MIKE’s ‘Weight of the World’ matches experimental production with vulnerability

Four stars.

Rooted in both the sprawling, densely packed metropolis of New York City and the limitless virtual terrain of the internet is the fervently DIY and non-conforming Hip-Hop collective sLUms. Formed back in 2015 by a group of ‘kids who are lost and became lost together’, as they put it in their 12-minute online documentary, sLUms is quickly emerging as one of the most intriguing and enigmatic forces in contemporary Hip-Hop. Viewing their music as a profound form of self-transcendence with few other life opportunities available to them, the group’s mysterious lo-fi and ethereal sound often reaches a level of emotional intimacy unparalleled in much of modern rap. It is out of this creative milieu that comes Michael Jordan Bonema or MIKE and his newly released album Weight of the World.

MIKE is at the forefront of the sLUms project; and other than perhaps their main musical inspiration and mentor, Earl Sweatshirt, leads the way in New York’s experimental, stream-of-consciousness rap scene. Starting his career in earnest when he was seventeen, Bonema shares many attributes with his mentor and has developed a similarly prolific, teen prodigy status. Both artists are complex characters and thrive in reflective, shadowy introspection which can be heard echoing through their considered flows and coded word-plays. Weight of the World very much follows in this vein over a mesmerisingly atmospheric self-production built around hazy jazz and soul excerpts, MIKE meditates openly on his personal and at times political struggles.

With a dead-pan tone reminiscent of Madvillainy-era MF DOOM, the album starts with an acknowledgment of the former’s influence : “can never trust the mask/the villainy in us is massive”. On ‘Alert*’, the sobre admission that it’s “doom that I need to work through” coupled with a broody and effectually minimalist lo-fi production built around a few keys on the piano introduces the listener to MIKE’s authentic, down to earth charm. Whilst there isn’t any shortage of lyrical density or complexity, atmosphere and vibe are clearly crucial to MIKE’s autobiographical story-telling. Over the airy jazz piano of ‘222’ and the celestial soul samples on ‘More Gifts’, we get more insights into what Weight of the World is getting at: principally coming to terms cathartically with the death of his mother.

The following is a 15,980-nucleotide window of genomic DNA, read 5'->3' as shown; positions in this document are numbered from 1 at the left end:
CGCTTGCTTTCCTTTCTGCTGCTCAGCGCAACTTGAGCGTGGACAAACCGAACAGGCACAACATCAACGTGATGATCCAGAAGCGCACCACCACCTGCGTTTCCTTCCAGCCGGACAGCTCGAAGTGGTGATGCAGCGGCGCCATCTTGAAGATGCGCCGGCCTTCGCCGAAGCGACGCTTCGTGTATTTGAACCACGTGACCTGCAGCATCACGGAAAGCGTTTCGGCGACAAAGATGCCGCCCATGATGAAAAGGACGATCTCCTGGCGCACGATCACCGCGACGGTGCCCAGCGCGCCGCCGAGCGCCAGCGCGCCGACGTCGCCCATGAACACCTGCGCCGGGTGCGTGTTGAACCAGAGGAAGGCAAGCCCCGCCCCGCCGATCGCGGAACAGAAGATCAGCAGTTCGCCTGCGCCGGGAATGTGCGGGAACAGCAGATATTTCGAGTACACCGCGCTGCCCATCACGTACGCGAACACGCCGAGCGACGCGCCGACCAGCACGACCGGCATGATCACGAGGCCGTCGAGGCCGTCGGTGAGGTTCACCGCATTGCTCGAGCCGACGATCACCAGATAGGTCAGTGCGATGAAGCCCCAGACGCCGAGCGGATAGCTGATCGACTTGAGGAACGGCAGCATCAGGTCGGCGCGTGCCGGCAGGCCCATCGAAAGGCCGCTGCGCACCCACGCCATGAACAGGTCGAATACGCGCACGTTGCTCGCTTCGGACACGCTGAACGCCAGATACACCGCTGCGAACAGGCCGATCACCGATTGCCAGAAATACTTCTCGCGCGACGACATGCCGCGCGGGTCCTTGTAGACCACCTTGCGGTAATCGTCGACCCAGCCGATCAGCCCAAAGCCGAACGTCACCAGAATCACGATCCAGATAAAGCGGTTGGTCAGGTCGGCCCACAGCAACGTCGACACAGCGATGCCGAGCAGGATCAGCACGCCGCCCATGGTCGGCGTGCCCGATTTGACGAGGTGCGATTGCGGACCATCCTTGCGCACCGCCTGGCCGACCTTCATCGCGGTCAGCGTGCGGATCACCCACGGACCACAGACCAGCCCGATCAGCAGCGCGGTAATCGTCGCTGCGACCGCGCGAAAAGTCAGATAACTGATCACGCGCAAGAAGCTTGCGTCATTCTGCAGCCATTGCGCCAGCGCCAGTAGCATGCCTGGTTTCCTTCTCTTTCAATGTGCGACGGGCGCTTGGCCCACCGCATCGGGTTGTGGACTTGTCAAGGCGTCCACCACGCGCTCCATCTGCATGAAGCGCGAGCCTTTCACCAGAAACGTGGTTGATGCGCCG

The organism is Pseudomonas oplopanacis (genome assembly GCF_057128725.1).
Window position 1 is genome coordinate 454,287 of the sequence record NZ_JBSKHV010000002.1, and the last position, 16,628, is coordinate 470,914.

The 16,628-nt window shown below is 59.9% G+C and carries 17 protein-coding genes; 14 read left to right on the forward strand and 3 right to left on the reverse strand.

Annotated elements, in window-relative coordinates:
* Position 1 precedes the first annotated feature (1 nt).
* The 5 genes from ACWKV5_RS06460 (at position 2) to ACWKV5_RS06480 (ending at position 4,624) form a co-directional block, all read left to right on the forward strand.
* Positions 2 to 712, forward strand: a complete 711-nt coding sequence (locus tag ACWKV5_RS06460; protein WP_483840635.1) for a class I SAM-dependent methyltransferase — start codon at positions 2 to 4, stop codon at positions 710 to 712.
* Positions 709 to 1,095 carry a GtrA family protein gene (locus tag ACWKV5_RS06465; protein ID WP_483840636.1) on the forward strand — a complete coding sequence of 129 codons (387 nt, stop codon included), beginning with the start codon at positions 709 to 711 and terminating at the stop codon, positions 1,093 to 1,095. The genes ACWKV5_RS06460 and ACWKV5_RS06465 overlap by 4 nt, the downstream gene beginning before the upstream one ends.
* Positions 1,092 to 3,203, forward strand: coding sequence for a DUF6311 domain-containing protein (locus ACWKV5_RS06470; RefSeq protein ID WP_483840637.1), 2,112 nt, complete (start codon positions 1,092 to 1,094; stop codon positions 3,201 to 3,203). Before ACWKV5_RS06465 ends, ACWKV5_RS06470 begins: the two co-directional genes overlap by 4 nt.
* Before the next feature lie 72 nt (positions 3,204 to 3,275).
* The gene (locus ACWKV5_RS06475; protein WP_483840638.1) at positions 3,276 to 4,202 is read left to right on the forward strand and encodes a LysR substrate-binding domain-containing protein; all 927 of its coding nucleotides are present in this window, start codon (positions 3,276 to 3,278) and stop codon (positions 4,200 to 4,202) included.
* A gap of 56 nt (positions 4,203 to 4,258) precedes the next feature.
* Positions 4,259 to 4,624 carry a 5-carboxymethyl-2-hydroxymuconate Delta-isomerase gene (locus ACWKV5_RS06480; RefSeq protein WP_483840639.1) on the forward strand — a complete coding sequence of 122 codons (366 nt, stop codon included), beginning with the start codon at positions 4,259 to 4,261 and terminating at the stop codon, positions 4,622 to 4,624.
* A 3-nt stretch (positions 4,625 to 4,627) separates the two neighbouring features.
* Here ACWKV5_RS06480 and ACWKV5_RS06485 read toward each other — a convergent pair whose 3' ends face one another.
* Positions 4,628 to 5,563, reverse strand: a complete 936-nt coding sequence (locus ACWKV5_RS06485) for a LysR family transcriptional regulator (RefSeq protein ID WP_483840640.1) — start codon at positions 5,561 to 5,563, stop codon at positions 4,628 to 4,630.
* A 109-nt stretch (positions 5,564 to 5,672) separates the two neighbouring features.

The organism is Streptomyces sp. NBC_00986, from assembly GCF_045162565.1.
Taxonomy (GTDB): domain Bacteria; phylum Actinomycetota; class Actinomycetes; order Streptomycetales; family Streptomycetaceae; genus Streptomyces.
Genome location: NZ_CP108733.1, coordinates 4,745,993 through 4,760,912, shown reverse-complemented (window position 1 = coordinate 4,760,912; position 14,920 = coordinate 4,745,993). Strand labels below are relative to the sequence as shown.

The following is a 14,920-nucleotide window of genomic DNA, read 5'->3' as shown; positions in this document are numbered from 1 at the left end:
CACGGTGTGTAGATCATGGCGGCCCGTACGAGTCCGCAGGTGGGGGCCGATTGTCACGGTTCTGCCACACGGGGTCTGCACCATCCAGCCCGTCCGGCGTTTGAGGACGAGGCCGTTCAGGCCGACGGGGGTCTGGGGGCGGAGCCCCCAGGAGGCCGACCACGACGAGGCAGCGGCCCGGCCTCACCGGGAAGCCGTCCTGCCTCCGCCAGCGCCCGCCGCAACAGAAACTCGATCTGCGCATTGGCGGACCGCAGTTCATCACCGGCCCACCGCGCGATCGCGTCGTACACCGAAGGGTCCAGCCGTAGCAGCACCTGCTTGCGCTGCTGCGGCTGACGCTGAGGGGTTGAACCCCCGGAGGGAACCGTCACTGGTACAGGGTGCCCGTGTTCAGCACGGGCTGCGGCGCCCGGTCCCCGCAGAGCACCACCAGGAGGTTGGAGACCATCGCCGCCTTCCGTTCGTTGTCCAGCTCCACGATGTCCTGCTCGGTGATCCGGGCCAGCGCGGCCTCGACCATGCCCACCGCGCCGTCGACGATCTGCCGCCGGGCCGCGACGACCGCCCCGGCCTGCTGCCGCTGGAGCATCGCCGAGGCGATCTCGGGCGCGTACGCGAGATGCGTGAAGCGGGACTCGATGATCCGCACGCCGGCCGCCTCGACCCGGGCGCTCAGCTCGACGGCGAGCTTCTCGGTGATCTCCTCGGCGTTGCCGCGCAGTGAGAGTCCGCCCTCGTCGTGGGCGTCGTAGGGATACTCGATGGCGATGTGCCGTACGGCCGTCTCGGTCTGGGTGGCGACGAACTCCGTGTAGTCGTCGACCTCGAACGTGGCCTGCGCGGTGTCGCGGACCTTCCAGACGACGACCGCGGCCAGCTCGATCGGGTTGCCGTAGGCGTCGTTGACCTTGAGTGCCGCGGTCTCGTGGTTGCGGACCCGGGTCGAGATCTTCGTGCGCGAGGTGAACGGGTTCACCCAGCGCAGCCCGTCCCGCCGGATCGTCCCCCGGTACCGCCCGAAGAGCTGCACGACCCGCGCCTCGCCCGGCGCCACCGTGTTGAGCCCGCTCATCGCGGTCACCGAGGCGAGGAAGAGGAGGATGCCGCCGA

Despite the darkness of MIKE’s experiences – “Thinkin’ got me hurt, got me emptyin’ the bourbon…walked her out the Earth, just me, a couple nurses” – there remains a glimmering positivity to his music in that by rapping about trauma he’s finding his way out of it. The therapeutic power of his work is something he alluded to in an interview with Bandcamp in 2017 and feels most pronounced in perhaps the best produced track of the album, ‘No, No’, a rousing masterclass in soul inflected hip hop.

Alongside the marked vulnerability to Weight of the World is an admirable hostility to superficiality and affectation which, combined with MIKE’s left field and experimental production, feels like an essential component of his creative project. On ‘Coat of Many Colours’, “ain’t no moral in the hype/this is a different vision” and “try to leave me poor/I do it ‘cause it’s right” drums home his gospel of authenticity. For MIKE there’s a bigger, more crucial picture at play concerned with “emancipation/catchin’ revelations” as well as all the evils to confront in contemporary society: “try to tell you that we safe/but we keep dyin”.

Image: Lauren Davies 

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